Be sure your dog is eating a high quality food. If you can’t afford to feed raw [most people can’t, it’s stupidly expensive in America], then research your little heart out until you find a kibble that’s somewhat comparable. And be economical about it – only purchase the smallest bags of food while you’re testing brands out on your dog. Petco and PetSmart have gotten much better about offering higher quality foods, but I personally still stay away from them when it comes to kibble. I really love the company FROMM – they make amazing quality kibble and they have a ton of different varietals to choose from for your pet [you can find places that sell it on their site]. Otis is on some weird brand that the breeder was feeding him, but once we run out I’ll be switching him to FROMM. I can’t afford to have two dogs on raw right now.

Get your dog microchipped! I cannot stress this one enough. It doesn’t cost much, and if your dog ever gets loose it is extremely easy to track down the owner. Fortunately my dogs have not put theirs to use, but I know people whose dogs have and it was a life saver for both the dog and owner.

Take ten to fifteen minutes out of your day, every day, to work with your dog. In only one morning session of about 15 minutes, I was able to get Otis from running circles around me, whining, and jumping up and down like a pogo stick during mealtime, to sitting pretty calmly next to Bella and waiting for his turn to eat [I say “pretty” because he’s an extremely food-motivated puppy who lives for mealtime]. Some dogs are smarter and more receptive to training than others, but diligence and repetition is all it takes. Plus, it’s amazing how setting rules and boundaries will trickle into other aspects of their lives. I’m not sure if it’s because of our hierarchy in the house or because he’s just a natural, but Otis does really well on a leash already.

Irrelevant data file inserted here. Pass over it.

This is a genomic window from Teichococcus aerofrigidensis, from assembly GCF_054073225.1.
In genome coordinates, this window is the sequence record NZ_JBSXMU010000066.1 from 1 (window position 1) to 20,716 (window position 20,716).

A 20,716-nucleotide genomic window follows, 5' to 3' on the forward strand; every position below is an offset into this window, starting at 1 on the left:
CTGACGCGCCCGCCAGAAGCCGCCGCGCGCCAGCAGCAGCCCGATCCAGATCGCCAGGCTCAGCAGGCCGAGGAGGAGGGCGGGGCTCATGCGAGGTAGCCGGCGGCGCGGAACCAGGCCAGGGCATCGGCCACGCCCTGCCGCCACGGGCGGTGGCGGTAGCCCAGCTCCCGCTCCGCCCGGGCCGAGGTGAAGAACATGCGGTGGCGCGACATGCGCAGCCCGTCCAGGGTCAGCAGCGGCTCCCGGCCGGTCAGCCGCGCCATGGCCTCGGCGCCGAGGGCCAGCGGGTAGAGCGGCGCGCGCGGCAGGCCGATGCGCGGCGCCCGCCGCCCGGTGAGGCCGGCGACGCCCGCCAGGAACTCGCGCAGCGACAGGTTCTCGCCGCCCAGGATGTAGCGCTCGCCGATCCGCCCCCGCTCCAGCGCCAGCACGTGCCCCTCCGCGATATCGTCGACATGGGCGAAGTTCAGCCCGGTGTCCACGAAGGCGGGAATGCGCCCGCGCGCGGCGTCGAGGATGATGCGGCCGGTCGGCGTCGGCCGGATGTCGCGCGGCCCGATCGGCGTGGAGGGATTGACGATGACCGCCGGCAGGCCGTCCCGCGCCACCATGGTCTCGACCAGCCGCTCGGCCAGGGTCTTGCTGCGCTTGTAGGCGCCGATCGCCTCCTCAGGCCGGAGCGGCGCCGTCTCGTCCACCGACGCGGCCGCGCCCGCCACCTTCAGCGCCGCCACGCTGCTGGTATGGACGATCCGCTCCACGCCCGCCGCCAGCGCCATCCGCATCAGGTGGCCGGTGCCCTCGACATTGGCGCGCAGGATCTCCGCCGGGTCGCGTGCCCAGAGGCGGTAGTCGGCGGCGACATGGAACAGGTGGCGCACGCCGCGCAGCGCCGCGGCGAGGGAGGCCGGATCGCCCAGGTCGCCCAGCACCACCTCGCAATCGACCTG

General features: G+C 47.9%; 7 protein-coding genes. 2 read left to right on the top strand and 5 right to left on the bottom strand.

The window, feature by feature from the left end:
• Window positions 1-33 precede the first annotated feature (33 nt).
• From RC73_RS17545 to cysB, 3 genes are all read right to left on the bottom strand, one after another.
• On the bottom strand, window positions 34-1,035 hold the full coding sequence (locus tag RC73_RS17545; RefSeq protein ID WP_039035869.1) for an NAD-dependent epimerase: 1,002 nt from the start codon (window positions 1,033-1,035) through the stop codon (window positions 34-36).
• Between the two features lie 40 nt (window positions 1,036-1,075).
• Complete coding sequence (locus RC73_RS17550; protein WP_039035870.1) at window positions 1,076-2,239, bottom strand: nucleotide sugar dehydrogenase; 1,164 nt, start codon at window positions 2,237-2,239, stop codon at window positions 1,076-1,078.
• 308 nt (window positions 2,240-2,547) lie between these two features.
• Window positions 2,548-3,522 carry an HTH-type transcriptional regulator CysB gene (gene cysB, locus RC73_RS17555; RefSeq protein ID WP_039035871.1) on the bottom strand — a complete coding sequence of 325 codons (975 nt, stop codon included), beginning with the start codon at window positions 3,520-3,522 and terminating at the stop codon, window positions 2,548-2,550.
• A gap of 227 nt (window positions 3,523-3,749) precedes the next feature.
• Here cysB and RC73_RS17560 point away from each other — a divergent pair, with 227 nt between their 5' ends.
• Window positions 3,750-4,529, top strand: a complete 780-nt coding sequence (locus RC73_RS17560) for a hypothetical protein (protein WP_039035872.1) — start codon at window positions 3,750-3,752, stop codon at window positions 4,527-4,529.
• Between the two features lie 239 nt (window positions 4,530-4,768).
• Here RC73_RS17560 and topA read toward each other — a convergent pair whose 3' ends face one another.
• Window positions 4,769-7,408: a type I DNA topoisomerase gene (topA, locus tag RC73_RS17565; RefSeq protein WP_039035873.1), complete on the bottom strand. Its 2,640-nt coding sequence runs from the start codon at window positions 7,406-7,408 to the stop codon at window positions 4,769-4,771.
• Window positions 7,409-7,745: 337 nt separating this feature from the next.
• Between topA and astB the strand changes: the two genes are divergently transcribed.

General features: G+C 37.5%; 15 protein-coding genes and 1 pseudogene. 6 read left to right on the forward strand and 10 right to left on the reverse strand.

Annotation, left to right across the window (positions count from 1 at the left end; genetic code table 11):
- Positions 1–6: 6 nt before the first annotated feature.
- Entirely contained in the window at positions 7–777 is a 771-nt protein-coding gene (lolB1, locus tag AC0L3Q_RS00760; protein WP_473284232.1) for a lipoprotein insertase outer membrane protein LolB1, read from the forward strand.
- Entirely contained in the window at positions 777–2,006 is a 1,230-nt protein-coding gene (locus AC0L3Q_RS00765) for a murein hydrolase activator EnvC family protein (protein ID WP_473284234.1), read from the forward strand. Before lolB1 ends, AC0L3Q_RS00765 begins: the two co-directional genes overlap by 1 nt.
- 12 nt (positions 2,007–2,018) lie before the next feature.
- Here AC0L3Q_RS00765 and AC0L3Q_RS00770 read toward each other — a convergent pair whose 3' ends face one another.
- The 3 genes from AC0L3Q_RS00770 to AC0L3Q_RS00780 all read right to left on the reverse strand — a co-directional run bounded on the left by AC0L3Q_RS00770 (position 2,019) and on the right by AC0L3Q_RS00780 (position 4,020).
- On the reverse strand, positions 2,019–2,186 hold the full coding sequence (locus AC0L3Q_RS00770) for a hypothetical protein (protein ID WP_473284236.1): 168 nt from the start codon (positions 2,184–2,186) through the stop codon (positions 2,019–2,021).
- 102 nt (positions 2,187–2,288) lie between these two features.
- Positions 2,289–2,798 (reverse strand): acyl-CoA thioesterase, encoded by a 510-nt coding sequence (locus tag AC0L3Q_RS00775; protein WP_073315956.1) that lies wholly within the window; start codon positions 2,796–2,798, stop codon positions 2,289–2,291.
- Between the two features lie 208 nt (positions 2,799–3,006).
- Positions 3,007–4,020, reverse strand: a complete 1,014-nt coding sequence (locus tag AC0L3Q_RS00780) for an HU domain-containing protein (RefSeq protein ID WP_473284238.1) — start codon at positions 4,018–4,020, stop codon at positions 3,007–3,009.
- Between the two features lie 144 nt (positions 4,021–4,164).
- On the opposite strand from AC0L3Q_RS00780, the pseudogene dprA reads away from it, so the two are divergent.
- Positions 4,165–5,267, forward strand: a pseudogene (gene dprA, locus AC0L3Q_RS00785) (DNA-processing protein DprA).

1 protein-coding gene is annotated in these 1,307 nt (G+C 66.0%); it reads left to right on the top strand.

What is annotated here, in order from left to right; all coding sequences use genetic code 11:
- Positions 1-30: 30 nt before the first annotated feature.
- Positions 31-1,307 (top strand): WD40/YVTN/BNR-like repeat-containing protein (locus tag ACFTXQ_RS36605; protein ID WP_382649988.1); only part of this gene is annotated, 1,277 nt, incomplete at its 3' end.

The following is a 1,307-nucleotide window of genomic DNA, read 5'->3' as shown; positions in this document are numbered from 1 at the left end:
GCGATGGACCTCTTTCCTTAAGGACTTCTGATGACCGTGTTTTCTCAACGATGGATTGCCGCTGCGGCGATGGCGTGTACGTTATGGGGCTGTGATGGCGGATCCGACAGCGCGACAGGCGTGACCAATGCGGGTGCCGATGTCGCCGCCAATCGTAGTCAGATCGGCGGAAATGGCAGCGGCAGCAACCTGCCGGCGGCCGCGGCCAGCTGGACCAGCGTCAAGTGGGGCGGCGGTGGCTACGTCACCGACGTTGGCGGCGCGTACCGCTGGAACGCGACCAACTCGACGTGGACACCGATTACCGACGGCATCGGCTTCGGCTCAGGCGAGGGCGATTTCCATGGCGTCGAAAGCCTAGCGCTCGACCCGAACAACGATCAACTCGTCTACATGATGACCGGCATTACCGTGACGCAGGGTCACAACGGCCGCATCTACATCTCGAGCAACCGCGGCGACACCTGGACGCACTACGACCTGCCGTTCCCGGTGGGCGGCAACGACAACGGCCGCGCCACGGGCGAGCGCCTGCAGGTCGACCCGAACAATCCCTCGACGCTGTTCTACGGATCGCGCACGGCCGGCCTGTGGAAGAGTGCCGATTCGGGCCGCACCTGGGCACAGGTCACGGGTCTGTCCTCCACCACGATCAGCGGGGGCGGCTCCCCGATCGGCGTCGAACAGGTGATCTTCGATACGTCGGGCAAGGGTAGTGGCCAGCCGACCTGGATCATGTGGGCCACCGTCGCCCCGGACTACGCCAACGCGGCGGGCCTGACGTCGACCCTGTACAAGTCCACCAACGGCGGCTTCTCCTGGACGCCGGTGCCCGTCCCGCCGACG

Make your dog’s hygiene a priority! This means oral and physical. If your dog eats raw, then the raw, meaty bones are a great, natural teeth cleaner. No brushing necessary Bella has never had her teeth brushed and her teeth are extremely clean. Dental hygiene is also important because dogs, like humans, can get plaque in their bodies if their teeth get buildup. This is detrimental to their mouths [obviously], hearts, bloodstream, other organs and their reproductive areas. If your dog doesn’t eat raw, I highly recommend adding a RMB or two a day to mealtime, especially if your dog doesn’t like having its teeth brushed or you’re not diligent enough to do so. [Raw feeding tip: purchasing just the bones is much cheaper than converting your dog’s entire diet]. Because of Bella’s allergies to chicken and turkey, she gets duck necks or rabbit bones. You may be able to find these at a butcher, or you can order them online from a raw food supplier [read more about raw feeding here]. Cleaning your dog’s coat is important, too. Be sure to find a product that’s moisturizing and easy to rinse off [ie: doesn’t linger on their coat and cause product build-up and irritation]. My veterinarian recommended a brand to me called Pure Paws. In the dog show business, it’s what a lot of owners use on their canines. I have the shampoo, conditioner, and the moisturizing spray. She also recommended that my dogs be bathed once a week, but with Bella’s sensitive coat, too much washing dries her out, regardless of how moisturizing the shampoo. Unless she gets really dirty, she’s on a once-a-month bathing schedule, with wipe downs in between with doggy-safe wipes [I use Burt’s Bee’s].